Prostate Surgery: For Older Men, Waiting May Be Better

For men in their 60s who are diagnosed with early-state prostate cancer, surgery doesn’t help them live significantly longer than those who wait and monitor the slow-growing disease, a landmark new study finds.

Prostate cancer affects one in six men, but surgery often causes serious side effects, including urinary incontinence and sexual dysfunction.

The results of the federally funded study suggests that a more conservative approach might be better, especially for men with a PSA reading under 10 ng per millileter and tumors that haven’t spread beyond the prostate gland.

The decades-long trial, published in the latest issue of the New England Journal of Medicine, involved 731 men (average age 67), who were diagnosed with early-stage prostate cancer detected via PSA screening, rectal exams, and biopsies. About half were randomly selected to have their prostate removed immediately, while the rest were monitored by doctors to see whether their cancer began to progress.

During the 12-year follow-up, the death rate from prostate cancer or as a result of surgery to treat it was about the same in both groups — approximately 7 percent.

However, surgery did appear to benefit a small group of men who had PSA readings higher than 10 ng. per millileter, larger tumors,  or abnormally-shaped tumor cells.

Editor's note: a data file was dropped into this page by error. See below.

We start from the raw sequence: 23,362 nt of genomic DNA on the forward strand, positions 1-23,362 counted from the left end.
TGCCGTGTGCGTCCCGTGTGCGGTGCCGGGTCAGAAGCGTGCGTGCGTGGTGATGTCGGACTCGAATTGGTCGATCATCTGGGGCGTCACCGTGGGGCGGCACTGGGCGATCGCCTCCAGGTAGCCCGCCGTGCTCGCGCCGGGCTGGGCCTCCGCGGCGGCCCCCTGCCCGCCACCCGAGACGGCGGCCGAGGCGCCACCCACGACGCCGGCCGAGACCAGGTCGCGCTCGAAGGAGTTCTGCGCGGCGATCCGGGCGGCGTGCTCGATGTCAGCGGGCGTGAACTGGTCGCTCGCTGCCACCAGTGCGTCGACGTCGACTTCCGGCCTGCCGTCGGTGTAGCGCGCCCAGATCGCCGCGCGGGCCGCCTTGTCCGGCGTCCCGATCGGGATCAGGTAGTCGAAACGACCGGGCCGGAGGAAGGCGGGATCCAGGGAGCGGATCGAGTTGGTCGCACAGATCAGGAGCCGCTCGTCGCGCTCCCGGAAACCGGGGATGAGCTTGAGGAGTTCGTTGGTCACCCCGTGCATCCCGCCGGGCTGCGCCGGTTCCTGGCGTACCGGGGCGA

For high-risk men, “surgery clearly has been shown to be beneficial over watchful waiting,” study co-author William Aronson, a urologist at the  VA Greater Los Angeles Healthcare System, told the Los Angeles Times.

Some cancer specialists, however, pointed out that the study’s findings don’t apply to men in their 50s, who will still likely opt for immediate surgery. Only 10 percent of the men in the study were under age 60.

“We can’t conclude from the study data that a healthy 50-year-old man with low-risk disease should skip treatment because the follow-up isn’t long enough to determine whether his disease will progress,” Anthony D’Amico, M.D., chief of genitourinary radiation oncology at Brigham and Women’s Hospital., told the Boston Globe.

The study also found:

*Men who had surgery had more side effects. About 17 percent had urinary incontinence, compared to 6 percent of those in the non-surgery group, while 81 percent in the surgery group had erectile dysfunction, compared with 44 percent of those who were monitored.

*Surgery benefited men with higher PSA readings. Men in the study who had PSA levels greater than 10 ng per millimeter had a 33 percent lower risk of dying from prostate cancer if they were immediately treated with surgery rather than waiting and being monitorederved, a statistically significant difference.

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